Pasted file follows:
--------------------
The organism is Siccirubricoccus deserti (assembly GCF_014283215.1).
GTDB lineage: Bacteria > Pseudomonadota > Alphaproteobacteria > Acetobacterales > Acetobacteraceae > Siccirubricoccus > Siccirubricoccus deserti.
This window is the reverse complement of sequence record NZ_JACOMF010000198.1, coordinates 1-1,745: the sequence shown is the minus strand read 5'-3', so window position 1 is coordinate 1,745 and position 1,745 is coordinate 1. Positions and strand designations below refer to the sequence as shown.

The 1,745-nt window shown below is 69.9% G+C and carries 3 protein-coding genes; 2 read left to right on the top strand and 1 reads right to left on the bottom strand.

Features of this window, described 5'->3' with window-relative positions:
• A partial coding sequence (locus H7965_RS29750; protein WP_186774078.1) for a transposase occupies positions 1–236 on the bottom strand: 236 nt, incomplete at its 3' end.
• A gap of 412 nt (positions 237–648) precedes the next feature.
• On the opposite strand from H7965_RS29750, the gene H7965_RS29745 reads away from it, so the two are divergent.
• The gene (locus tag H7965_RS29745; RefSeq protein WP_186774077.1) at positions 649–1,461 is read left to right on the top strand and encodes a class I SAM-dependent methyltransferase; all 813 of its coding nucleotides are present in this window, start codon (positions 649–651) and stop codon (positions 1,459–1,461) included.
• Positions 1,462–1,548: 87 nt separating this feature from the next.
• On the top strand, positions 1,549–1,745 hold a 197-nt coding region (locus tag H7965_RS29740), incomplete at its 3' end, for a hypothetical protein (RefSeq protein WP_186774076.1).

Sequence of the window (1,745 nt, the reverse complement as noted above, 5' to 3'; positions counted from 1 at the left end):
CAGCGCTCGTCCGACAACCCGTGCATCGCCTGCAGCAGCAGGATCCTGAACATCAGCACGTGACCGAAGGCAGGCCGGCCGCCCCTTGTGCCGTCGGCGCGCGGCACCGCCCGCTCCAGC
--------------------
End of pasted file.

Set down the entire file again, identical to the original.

The organism is Siccirubricoccus deserti (assembly GCF_014283215.1).
GTDB lineage: Bacteria > Pseudomonadota > Alphaproteobacteria > Acetobacterales > Acetobacteraceae > Siccirubricoccus > Siccirubricoccus deserti.
This window is the reverse complement of sequence record NZ_JACOMF010000198.1, coordinates 1-1,745: the sequence shown is the minus strand read 5'-3', so window position 1 is coordinate 1,745 and position 1,745 is coordinate 1. Positions and strand designations below refer to the sequence as shown.

The 1,745-nt window shown below is 69.9% G+C and carries 3 protein-coding genes; 2 read left to right on the top strand and 1 reads right to left on the bottom strand.

Features of this window, described 5'->3' with window-relative positions:
• A partial coding sequence (locus H7965_RS29750; protein WP_186774078.1) for a transposase occupies positions 1–236 on the bottom strand: 236 nt, incomplete at its 3' end.
• A gap of 412 nt (positions 237–648) precedes the next feature.
• On the opposite strand from H7965_RS29750, the gene H7965_RS29745 reads away from it, so the two are divergent.
• The gene (locus tag H7965_RS29745; RefSeq protein WP_186774077.1) at positions 649–1,461 is read left to right on the top strand and encodes a class I SAM-dependent methyltransferase; all 813 of its coding nucleotides are present in this window, start codon (positions 649–651) and stop codon (positions 1,459–1,461) included.
• Positions 1,462–1,548: 87 nt separating this feature from the next.
• On the top strand, positions 1,549–1,745 hold a 197-nt coding region (locus tag H7965_RS29740), incomplete at its 3' end, for a hypothetical protein (RefSeq protein WP_186774076.1).

Sequence of the window (1,745 nt, the reverse complement as noted above, 5' to 3'; positions counted from 1 at the left end):
CAGCGCTCGTCCGACAACCCGTGCATCGCCTGCAGCAGCAGGATCCTGAACATCAGCACGTGACCGAAGGCAGGCCGGCCGCCCCTTGTGCCGTCGGCGCGCGGCACCGCCCGCTCCAGC